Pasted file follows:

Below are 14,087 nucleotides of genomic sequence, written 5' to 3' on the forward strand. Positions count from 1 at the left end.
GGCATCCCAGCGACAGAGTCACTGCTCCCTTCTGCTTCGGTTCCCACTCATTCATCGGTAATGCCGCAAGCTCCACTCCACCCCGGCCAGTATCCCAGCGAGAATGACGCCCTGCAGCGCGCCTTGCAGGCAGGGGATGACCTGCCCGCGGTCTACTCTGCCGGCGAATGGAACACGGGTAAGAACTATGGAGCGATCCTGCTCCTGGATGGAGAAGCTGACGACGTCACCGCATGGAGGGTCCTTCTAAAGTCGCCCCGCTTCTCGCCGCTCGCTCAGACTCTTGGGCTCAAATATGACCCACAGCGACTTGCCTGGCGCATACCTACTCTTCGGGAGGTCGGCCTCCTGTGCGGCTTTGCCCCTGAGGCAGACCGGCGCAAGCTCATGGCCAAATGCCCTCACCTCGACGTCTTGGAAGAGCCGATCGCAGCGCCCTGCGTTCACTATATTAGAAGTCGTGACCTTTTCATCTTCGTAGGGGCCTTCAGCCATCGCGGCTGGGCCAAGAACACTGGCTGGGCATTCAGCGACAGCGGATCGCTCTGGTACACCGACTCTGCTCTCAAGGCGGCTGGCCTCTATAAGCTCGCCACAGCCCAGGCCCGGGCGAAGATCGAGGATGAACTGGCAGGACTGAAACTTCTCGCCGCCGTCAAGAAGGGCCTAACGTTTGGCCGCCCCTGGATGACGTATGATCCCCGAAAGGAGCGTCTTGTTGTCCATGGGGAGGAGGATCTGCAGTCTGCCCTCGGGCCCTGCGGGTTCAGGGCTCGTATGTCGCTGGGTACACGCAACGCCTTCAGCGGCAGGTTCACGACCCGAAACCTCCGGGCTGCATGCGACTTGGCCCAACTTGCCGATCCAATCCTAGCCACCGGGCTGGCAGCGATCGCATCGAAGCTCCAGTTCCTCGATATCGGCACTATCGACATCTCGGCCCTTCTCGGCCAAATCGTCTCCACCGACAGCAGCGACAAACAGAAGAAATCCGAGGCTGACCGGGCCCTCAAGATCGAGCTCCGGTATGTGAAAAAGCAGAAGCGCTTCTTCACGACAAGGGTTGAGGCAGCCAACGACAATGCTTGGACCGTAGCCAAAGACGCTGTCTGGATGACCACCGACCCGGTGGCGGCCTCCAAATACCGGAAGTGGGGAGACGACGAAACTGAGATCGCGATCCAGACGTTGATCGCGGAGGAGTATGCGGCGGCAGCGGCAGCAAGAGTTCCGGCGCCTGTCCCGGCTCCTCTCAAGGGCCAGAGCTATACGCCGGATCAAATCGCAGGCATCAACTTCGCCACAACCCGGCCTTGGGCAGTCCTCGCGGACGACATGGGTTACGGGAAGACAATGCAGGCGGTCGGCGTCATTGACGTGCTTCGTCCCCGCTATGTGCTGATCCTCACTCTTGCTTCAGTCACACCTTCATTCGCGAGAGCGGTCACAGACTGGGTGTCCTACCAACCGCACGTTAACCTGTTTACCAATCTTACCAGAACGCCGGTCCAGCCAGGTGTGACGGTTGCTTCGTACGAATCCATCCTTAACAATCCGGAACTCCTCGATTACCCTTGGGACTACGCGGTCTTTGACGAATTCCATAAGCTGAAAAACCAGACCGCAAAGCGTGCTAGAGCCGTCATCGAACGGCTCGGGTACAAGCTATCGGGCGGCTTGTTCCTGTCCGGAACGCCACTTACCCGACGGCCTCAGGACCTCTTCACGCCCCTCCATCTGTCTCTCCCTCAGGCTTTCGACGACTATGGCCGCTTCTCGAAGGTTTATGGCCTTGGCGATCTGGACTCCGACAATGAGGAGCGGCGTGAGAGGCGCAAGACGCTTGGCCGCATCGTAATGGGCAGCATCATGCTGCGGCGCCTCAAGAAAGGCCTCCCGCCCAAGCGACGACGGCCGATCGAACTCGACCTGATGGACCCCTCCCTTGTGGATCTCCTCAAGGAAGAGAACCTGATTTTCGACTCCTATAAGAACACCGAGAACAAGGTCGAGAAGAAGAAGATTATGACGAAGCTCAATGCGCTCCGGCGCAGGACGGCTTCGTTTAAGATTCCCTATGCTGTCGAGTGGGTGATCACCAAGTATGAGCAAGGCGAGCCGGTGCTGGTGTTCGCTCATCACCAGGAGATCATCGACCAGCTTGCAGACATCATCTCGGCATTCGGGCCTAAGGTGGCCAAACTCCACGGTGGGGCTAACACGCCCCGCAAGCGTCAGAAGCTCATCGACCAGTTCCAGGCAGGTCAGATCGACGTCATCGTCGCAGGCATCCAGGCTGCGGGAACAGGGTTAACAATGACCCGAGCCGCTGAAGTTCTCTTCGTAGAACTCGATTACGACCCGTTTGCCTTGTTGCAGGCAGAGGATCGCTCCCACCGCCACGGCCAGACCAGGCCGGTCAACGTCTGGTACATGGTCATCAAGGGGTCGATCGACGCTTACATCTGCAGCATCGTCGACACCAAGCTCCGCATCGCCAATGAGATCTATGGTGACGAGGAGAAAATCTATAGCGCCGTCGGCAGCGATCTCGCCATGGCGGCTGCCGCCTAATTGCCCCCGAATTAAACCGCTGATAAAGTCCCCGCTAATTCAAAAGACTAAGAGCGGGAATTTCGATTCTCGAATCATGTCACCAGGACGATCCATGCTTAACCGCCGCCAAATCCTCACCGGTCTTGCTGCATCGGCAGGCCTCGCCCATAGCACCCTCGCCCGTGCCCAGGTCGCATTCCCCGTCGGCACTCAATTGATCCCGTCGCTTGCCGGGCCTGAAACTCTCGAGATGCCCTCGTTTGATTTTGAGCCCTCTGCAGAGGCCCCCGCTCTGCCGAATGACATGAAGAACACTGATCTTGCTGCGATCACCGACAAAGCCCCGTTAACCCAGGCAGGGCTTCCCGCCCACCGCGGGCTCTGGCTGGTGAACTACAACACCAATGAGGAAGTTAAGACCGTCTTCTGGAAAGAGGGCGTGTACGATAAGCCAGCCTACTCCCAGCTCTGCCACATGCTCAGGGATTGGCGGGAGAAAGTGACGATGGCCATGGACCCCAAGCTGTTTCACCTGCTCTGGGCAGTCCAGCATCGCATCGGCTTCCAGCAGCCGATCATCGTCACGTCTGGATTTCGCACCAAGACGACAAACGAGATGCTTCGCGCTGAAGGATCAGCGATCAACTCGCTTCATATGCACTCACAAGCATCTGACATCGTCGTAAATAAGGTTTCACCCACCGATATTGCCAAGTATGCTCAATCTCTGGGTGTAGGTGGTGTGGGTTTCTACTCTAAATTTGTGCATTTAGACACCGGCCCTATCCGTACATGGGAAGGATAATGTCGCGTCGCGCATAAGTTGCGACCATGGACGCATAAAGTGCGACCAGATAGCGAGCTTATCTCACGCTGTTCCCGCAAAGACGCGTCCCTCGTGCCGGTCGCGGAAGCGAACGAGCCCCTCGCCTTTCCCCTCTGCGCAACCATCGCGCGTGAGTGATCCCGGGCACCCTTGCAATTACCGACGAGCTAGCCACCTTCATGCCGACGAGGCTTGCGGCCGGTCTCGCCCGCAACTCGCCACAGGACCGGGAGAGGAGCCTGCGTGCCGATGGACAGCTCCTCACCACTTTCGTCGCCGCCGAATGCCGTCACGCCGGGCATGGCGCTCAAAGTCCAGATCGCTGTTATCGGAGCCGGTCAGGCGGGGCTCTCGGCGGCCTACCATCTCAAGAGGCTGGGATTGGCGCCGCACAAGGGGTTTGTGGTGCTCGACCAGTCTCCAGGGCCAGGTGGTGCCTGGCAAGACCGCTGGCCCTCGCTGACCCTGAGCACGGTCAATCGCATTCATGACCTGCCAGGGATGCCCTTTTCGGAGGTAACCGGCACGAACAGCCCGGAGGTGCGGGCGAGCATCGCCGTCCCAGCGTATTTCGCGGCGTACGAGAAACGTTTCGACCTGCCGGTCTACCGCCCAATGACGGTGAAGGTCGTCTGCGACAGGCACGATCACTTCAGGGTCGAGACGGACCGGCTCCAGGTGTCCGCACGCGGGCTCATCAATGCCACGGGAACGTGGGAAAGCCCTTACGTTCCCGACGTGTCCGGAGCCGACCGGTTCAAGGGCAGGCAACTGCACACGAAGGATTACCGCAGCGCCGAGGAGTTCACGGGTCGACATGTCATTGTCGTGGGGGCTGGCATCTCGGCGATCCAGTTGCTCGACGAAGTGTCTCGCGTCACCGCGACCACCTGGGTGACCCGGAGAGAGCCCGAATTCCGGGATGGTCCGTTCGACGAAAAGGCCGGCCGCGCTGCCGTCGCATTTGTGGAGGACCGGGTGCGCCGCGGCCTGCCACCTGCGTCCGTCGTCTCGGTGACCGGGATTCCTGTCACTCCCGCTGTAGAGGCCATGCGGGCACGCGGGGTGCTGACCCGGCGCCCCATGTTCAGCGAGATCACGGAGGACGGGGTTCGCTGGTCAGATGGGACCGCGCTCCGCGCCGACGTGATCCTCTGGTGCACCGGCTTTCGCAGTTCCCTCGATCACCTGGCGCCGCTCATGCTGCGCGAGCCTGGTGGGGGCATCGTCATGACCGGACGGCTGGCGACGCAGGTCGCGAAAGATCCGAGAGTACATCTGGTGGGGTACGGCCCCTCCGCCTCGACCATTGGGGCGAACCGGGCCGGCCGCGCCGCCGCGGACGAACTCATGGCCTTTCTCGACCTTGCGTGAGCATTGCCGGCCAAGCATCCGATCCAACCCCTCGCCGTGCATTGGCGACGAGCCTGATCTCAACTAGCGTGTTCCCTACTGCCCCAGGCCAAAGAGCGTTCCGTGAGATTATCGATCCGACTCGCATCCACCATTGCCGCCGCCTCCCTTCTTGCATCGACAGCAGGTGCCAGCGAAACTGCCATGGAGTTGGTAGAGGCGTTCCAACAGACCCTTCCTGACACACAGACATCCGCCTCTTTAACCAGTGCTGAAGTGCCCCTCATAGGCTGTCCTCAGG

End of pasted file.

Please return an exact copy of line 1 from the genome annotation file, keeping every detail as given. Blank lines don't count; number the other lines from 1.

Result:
Below are 14,087 nucleotides of genomic sequence, written 5' to 3' on the forward strand. Positions count from 1 at the left end.